A backpacker passing Wanda Lake on the John Muir Trail in Kings Canyon National Park.
Todd Arndt passing Wanda Lake, in the Evolution Basin along the John Muir Trail in Kings Canyon National Park.

To hike the JMT southbound (the direction I recommend), apply for a permit from Yosemite National Park at recreation.gov/permits/445859 up to 24 weeks in advance of the date you want to start hiking, entering a lottery for a permit within a specific window of dates.

While the JMT’s northern terminus is the Happy Isles Trailhead in Yosemite Valley, that’s also typically the starting point most often requested on permit applications. To manage use, Yosemite imposed a daily quota of 45 backpackers exiting the park via Donohue Pass on the JMT. There are just two trailheads in Yosemite where you are permitted to launch a JMT thru-hike and those appear on the Yosemite permit application as Happy Isles to Past LYV (Donohue Pass eligible) and Lyell Canyon (Donohue Pass eligible)—the latter offering perhaps better odds of securing a permit. (Note: LYV represents Little Yosemite Valley, the park’s most popular backcountry camp, where JMT thru-hikers are not permitted to spend a night). See nps.gov/yose/planyourvisit/jmt.htm.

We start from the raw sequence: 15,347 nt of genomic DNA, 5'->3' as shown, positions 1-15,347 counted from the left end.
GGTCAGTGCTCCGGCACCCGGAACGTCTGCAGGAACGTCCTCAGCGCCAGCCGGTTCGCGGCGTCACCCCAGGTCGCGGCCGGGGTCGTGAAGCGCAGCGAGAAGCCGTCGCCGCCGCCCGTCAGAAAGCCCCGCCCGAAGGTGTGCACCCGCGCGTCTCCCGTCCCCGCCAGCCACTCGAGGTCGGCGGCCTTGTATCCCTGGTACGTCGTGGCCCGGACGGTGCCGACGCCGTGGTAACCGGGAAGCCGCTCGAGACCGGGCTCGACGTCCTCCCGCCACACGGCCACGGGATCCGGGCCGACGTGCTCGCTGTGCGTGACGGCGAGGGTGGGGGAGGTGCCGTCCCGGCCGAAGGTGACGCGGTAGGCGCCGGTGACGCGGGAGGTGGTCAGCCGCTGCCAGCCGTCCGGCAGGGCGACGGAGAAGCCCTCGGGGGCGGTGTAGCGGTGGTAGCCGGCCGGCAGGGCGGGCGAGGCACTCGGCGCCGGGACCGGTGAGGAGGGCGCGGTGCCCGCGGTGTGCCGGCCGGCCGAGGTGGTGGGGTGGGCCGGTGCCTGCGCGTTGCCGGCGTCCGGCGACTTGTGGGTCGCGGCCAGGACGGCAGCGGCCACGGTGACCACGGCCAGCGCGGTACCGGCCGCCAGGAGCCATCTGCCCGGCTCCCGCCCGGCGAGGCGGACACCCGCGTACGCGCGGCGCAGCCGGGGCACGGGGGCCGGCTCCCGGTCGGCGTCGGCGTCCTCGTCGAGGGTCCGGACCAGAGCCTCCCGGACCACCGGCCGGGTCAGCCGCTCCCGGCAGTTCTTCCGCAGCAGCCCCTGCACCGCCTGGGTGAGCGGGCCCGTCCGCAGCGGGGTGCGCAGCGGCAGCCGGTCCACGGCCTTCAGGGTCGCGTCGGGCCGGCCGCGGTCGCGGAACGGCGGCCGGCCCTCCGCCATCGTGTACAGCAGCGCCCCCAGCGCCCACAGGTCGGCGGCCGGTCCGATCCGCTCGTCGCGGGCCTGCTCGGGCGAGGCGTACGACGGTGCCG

See “Thru-Hiking the John Muir Trail: What You Need to Know,” my story about thru-hiking the JMT in seven days, and all stories about backpacking the JMT at The Big Outside.

Want to hike the John Muir Trail or another trip in the High Sierra?
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Climbers below the East Face of Mount Whitney.
Climbers below the East Face of Mount Whitney.

Mount Whitney Wilderness Permits

Whether hiking Mount Whitney in a day or overnight, backpacking into this area of the southern Sierra, thru-hiking the JMT northbound or hiking a PCT section, all backpackers and dayhikers starting at Whitney Portal and entering the Mount Whitney Zone must enter the permit lottery at recreation.gov/permits/233260 anytime between Feb. 1 and March 15; the form can be viewed but not filled out until Feb. 1.

Lottery results are announced on March 24 and reservations for remaining dates open on April 1 at 7 a.m. Pacific Time. Mount Whitney Trail permits are not valid for the North Fork of Lone Pine Creek approach to Mount Whitney climbing routes, like the Mountaineers Route.

See “Roof of the High Sierra: A Father-Son Climb of Mount Whitney.”